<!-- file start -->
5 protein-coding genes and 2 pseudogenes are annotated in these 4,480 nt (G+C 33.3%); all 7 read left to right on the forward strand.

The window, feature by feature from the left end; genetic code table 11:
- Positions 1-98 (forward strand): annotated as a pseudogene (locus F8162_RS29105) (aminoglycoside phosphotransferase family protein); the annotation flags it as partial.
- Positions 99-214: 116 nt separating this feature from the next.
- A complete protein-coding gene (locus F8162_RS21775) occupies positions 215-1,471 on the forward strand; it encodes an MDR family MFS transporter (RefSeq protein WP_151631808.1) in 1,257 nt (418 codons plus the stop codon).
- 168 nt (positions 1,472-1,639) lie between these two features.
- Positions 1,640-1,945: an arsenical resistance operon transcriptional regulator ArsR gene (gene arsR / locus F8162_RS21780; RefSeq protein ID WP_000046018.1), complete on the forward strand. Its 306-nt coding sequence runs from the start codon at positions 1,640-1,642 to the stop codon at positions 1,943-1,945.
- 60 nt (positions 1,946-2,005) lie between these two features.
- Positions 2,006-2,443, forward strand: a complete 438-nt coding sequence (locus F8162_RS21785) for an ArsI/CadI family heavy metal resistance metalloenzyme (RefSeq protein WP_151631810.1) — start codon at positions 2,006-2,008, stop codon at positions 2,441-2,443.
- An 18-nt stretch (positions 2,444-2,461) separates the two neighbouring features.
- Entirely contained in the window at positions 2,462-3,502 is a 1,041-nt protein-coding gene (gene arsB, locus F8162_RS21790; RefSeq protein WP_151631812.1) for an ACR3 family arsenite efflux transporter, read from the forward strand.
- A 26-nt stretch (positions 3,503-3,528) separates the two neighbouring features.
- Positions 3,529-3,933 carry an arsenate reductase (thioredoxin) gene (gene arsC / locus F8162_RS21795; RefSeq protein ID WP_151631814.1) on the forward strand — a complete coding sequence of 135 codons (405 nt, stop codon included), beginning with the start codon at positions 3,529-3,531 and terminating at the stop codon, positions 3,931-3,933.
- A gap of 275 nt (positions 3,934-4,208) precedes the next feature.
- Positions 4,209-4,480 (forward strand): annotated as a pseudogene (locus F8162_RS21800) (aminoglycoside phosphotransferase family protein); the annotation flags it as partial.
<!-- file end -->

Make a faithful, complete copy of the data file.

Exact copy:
5 protein-coding genes and 2 pseudogenes are annotated in these 4,480 nt (G+C 33.3%); all 7 read left to right on the forward strand.

The window, feature by feature from the left end; genetic code table 11:
- Positions 1-98 (forward strand): annotated as a pseudogene (locus F8162_RS29105) (aminoglycoside phosphotransferase family protein); the annotation flags it as partial.
- Positions 99-214: 116 nt separating this feature from the next.
- A complete protein-coding gene (locus F8162_RS21775) occupies positions 215-1,471 on the forward strand; it encodes an MDR family MFS transporter (RefSeq protein WP_151631808.1) in 1,257 nt (418 codons plus the stop codon).
- 168 nt (positions 1,472-1,639) lie between these two features.
- Positions 1,640-1,945: an arsenical resistance operon transcriptional regulator ArsR gene (gene arsR / locus F8162_RS21780; RefSeq protein ID WP_000046018.1), complete on the forward strand. Its 306-nt coding sequence runs from the start codon at positions 1,640-1,642 to the stop codon at positions 1,943-1,945.
- 60 nt (positions 1,946-2,005) lie between these two features.
- Positions 2,006-2,443, forward strand: a complete 438-nt coding sequence (locus F8162_RS21785) for an ArsI/CadI family heavy metal resistance metalloenzyme (RefSeq protein WP_151631810.1) — start codon at positions 2,006-2,008, stop codon at positions 2,441-2,443.
- An 18-nt stretch (positions 2,444-2,461) separates the two neighbouring features.
- Entirely contained in the window at positions 2,462-3,502 is a 1,041-nt protein-coding gene (gene arsB, locus F8162_RS21790; RefSeq protein WP_151631812.1) for an ACR3 family arsenite efflux transporter, read from the forward strand.
- A 26-nt stretch (positions 3,503-3,528) separates the two neighbouring features.
- Positions 3,529-3,933 carry an arsenate reductase (thioredoxin) gene (gene arsC / locus F8162_RS21795; RefSeq protein ID WP_151631814.1) on the forward strand — a complete coding sequence of 135 codons (405 nt, stop codon included), beginning with the start codon at positions 3,529-3,531 and terminating at the stop codon, positions 3,931-3,933.
- A gap of 275 nt (positions 3,934-4,208) precedes the next feature.
- Positions 4,209-4,480 (forward strand): annotated as a pseudogene (locus F8162_RS21800) (aminoglycoside phosphotransferase family protein); the annotation flags it as partial.